STOP RIGHT THERE: Sorry, But A Traffic Light Wouldn’t Have Saved Emur Shavkator

Why would DOT ignore Council Member Mark Treyger's pleas for a traffic light at the deadly intersection? Treyger has a good answer.

Mark Treyger highlighted the ineffectiveness of traffic lights while speaking to Bensonhurst seniors in June. Photo: David Meyer
Mark Treyger highlighted the ineffectiveness of traffic lights while speaking to Bensonhurst seniors in June. Photo: David Meyer

In the aftermath of the vehicular killing of a 3-year-old Emur Shavkator at Bay 25th Street and Benson Avenue in Brooklyn, City Council Members Mark Treyger and Justin Brannan accused the city of inattentiveness to safety concerns in their district.

But the council member’s proposed solution — installing a traffic light — would not have saved Shavkator, who was struck by driver Juanchi Seda as he crossed in the crosswalk alongside his mother, who was also hit and injured.

The intersection merely had a stop sign. But a traffic light would have made it more dangerous by encouraging drivers to speed.

Treyger should know better — and does, as he made clear last June while bashing State Senate Republicans’ plan to substitute the city’s speed camera program with traffic lights.

“Even if you add a traffic light, how many times have you seen someone going faster to beat the light?” Treyger asked the lunch crowd at Moose Lodge Senior Center in Bensonhurst. The seniors in the room raised their hands in the affirmative.

Researchers and transportation professionals agree.

“[On] side street, speeds actually increase,” former Traffic Commissioner Sam Schwartz told Streetsblog in 2011. “When cars see the green light, they may floor it,” he said.

Video still: ABC 7 New York
Video still: ABC 7 New York

DOT’s resistance to installing stop signs and traffic signals has earned it the ire of countless community boards and elected officials, but it didn’t come out of nowhere. Federal guidelines limit them to intersections with heavy pedestrian or automobile volumes — meaning those where a traffic camera is necessary for drivers to cross safely.

But in Schwartz’s time in city government, DOT often caved to politicians’ requests for signals, even if they weren’t warranted. At one point, a study found that crashes increased by 65 percent at intersections where traffic signals were installed, despite federal guidelines advising otherwise.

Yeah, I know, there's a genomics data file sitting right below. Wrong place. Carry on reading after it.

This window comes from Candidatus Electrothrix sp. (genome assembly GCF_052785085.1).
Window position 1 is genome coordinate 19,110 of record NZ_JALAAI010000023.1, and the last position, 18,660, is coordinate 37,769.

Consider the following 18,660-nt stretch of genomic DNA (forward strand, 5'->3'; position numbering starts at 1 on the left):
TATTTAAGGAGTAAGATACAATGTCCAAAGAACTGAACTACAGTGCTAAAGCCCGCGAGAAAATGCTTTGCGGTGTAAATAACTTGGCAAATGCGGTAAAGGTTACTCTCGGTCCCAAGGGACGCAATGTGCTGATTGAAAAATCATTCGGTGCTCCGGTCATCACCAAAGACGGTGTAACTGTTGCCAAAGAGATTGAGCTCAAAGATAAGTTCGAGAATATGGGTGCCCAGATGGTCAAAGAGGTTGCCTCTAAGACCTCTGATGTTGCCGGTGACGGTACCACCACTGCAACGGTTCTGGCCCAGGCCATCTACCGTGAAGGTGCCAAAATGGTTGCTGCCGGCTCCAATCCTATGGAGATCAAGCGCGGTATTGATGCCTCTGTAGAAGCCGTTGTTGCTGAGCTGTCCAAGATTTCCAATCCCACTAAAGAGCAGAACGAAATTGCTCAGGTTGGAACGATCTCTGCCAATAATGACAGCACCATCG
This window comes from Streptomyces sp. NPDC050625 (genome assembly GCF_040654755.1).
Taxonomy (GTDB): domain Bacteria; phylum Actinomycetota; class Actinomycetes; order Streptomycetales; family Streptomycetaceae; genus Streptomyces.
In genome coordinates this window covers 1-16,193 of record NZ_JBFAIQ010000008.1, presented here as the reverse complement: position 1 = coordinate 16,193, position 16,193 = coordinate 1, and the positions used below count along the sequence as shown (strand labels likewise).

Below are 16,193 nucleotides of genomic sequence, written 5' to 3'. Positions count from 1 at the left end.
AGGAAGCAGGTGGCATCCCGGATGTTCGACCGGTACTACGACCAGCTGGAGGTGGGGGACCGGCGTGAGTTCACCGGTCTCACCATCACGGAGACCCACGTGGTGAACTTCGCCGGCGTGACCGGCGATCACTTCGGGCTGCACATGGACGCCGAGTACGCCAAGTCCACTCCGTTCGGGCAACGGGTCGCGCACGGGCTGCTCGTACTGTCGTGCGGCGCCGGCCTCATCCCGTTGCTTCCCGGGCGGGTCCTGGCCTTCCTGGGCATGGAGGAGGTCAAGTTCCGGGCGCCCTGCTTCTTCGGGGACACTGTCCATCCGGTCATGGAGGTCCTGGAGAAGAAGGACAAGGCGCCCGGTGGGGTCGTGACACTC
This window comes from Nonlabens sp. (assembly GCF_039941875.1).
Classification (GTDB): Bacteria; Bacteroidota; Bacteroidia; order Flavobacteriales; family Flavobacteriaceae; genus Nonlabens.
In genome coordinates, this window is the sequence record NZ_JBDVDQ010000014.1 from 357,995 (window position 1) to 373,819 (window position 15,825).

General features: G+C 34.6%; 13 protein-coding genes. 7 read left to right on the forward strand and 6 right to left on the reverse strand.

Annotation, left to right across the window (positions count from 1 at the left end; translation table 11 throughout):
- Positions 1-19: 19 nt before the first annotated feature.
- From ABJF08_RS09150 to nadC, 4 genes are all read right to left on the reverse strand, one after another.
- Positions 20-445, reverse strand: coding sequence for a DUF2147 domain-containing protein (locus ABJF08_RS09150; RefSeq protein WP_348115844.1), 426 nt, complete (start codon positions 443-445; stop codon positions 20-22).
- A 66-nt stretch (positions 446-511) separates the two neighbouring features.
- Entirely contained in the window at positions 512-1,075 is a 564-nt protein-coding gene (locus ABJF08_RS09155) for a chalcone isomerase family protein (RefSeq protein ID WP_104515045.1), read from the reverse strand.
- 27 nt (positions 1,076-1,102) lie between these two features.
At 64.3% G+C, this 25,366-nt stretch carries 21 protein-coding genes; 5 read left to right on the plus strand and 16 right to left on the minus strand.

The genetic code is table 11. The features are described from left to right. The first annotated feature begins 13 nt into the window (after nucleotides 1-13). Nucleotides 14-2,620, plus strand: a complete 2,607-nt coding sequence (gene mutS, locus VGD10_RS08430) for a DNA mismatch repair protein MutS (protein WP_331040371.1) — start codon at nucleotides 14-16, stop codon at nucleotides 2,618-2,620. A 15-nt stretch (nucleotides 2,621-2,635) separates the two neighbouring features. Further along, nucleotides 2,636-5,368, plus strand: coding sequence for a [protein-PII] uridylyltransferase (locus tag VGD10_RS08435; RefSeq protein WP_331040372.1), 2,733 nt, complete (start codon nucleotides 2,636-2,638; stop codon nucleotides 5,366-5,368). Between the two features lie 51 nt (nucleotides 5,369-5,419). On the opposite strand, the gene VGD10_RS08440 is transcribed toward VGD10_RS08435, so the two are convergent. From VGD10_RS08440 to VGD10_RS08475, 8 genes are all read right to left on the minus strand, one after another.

Shavkator was the fifth pedestrian or cyclist killed on Benson Avenue in Bath Beach since 2013.  Cops arrested his killer, initially identified as Johnny Gonzalez, and charged him with the minor crimes of failure to yield and failure to exercise due care.

But even with good intentions, politicians like Treyger know well that traffic lights and stop signs aren’t a panacea to stop people from ignoring the traffic signals, driving too fast or simply being distracted. Indeed, the NYPD wrote close to 40,000 tickets in just the month of March — roughly 1,320 a day.

The real solutions are systemic: Better enforcement, like automated speed cameras, to prevent and stigmatize reckless driving. Safer streets to keep auto speeds at safe levels. And even labor reforms to take out the financial incentive that encourages commercial drivers like Seda to speed and ignore stop signs.

Treyger and members of Families for Safe Streets will gather at the site of the collision on Sunday at 6:30 p.m. for a vigil honoring Shavkator.

  • ortcutt

    In my neighborhood (where there are lights at every intersection), you get loads of people in cars whipping around corners in order to beat a yellow light. Especially at rush hour.

  • Julisa Cordero

    “But a traffic light would have made it more dangerous by encouraging drivers to speed.”